STATE POWER AND TAX-FREE FINANCE
GROWTH IN state power characterized the early republic. Soon after the War of 1812, American states -- both northern and southern -- began great new projects in economic growth and social welfare. No longer did state governments undertake to do little more than protect each citizen's life, liberty, and property. By successfully tapping new and richer means of financing public activities, states released themselves from the more restricted roles that had marked their earlier behavior. With state support, canals flourished, as did railroads and then schools.
The "rise of the common man" and the spread of political democracy sum up the dominant perceptions of the Age of Jackson. Just as important as the extension of suffrage or the hoopla of electioneering, however, was a remarkable growth in the range of government activities -- the behavior that the growing electorate could shape.1 Focusing on state finance in antebellum America permits the integration in one analysis of such disparate facets of the period as public schooling, railroad development, Indian removal, and relations between the federal government and the states.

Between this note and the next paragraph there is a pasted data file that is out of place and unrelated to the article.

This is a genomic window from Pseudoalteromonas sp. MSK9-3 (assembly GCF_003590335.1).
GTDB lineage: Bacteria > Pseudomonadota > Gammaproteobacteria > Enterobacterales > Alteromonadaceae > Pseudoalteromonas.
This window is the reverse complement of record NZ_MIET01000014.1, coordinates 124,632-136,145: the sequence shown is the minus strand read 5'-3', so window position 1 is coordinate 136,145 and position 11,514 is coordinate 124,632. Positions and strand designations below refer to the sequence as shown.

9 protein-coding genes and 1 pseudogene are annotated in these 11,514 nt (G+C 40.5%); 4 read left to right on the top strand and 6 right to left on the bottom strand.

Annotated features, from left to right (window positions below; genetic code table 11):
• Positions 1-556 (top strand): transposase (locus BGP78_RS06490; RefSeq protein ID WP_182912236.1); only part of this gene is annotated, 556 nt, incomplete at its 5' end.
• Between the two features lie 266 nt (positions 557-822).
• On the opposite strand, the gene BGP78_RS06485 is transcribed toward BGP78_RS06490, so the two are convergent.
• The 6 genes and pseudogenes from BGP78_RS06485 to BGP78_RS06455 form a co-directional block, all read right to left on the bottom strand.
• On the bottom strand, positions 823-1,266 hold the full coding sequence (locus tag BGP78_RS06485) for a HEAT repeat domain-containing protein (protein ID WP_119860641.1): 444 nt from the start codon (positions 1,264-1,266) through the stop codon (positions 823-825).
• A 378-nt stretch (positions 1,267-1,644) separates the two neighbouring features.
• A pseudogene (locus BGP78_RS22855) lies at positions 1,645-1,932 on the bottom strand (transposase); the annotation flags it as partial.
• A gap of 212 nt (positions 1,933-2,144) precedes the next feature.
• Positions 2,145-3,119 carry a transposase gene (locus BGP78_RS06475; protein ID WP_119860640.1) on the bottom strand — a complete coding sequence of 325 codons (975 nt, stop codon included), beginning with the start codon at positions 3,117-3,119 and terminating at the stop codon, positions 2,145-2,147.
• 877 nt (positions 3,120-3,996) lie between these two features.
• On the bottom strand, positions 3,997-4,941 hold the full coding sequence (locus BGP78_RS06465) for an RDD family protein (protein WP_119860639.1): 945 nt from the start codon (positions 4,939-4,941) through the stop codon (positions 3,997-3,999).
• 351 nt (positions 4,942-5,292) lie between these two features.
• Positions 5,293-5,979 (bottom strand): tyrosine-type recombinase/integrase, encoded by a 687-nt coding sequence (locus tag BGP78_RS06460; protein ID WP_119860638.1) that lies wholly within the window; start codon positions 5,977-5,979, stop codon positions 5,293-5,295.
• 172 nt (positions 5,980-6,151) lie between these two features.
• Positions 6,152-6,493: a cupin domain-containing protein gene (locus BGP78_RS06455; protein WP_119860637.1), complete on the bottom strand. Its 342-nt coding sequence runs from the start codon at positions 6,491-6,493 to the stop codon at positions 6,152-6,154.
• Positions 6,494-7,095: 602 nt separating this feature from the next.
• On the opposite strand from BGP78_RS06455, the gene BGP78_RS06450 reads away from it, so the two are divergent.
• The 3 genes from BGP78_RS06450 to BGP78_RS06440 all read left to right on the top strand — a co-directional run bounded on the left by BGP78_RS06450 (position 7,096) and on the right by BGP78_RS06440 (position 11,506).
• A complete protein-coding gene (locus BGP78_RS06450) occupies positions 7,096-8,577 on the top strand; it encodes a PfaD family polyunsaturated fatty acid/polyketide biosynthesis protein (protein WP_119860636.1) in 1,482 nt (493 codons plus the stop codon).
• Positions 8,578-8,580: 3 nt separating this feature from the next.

Historians have told how states promoted economic growth and development in pre-Civil WarAmerica. They have written of widespread state investment in banks, canals, and railroads. Some ventures were jointly public and private, such as the mixed enterprise of Virginia. Some, on the other hand, like New York's Erie Canal and Georgia's Western and Atlantic Railroad, were exclusively public enterprises. But such accounts of the "American System" as historian Robert A. Lively termed it, tell only part of the story.2
The American system of public investment in banking and transportation sought twin objectives. Not only should citizens benefit from the general prosperity that state-fostered economic growth would bring, but those investments